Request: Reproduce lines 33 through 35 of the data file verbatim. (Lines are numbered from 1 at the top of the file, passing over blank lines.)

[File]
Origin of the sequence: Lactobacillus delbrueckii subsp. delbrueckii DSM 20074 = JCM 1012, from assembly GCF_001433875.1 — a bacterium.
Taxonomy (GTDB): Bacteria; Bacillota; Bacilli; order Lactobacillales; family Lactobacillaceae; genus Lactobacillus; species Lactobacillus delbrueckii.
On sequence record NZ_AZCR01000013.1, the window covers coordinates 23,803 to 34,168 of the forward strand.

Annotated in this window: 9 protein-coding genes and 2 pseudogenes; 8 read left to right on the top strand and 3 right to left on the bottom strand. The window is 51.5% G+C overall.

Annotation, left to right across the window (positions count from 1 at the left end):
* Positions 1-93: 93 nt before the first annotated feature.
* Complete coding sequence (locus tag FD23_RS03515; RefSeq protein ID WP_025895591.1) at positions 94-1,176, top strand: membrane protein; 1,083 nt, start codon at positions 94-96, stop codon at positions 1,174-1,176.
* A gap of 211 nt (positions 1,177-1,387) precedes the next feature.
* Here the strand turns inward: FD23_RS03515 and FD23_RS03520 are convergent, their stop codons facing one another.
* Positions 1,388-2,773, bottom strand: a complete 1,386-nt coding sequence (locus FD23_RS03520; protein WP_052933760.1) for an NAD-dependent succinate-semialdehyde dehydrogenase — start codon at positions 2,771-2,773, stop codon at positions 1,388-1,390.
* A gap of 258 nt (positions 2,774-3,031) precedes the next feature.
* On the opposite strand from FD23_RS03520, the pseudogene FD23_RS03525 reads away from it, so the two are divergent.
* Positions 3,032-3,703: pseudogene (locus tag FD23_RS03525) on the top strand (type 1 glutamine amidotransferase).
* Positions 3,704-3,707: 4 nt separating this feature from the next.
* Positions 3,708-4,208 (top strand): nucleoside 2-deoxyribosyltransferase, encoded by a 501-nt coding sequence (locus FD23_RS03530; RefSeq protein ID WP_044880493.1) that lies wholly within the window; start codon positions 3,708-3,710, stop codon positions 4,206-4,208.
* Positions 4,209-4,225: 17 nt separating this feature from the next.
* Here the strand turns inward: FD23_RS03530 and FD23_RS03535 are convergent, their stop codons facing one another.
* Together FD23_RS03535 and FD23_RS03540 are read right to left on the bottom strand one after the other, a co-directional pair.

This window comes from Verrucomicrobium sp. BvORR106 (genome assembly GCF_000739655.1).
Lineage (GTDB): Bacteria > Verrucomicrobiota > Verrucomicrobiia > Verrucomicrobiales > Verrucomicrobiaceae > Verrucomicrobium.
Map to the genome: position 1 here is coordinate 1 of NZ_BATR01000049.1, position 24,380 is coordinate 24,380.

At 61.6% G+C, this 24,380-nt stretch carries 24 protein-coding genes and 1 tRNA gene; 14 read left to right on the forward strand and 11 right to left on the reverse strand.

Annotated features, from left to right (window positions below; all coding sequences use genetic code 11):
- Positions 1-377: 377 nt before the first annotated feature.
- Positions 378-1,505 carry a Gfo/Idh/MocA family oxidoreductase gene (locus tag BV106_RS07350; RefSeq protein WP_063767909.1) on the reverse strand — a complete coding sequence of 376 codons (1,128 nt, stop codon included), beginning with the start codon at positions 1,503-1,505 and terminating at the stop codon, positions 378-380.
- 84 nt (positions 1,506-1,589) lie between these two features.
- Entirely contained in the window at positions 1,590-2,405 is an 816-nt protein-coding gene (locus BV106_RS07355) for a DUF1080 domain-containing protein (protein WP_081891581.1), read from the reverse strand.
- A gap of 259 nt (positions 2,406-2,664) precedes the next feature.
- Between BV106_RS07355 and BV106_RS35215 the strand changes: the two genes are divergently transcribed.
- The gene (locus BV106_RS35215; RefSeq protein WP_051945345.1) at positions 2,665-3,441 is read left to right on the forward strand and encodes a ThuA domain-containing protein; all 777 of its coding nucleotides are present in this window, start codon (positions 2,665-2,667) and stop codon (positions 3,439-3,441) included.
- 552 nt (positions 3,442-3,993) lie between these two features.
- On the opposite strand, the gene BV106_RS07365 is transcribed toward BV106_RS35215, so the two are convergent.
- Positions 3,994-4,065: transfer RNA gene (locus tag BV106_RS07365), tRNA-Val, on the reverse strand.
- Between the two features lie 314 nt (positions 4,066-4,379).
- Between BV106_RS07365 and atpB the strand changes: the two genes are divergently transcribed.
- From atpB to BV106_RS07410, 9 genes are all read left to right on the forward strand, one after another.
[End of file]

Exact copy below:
- Positions 3,994-4,065: transfer RNA gene (locus tag BV106_RS07365), tRNA-Val, on the reverse strand.
- Between the two features lie 314 nt (positions 4,066-4,379).
- Between BV106_RS07365 and atpB the strand changes: the two genes are divergently transcribed.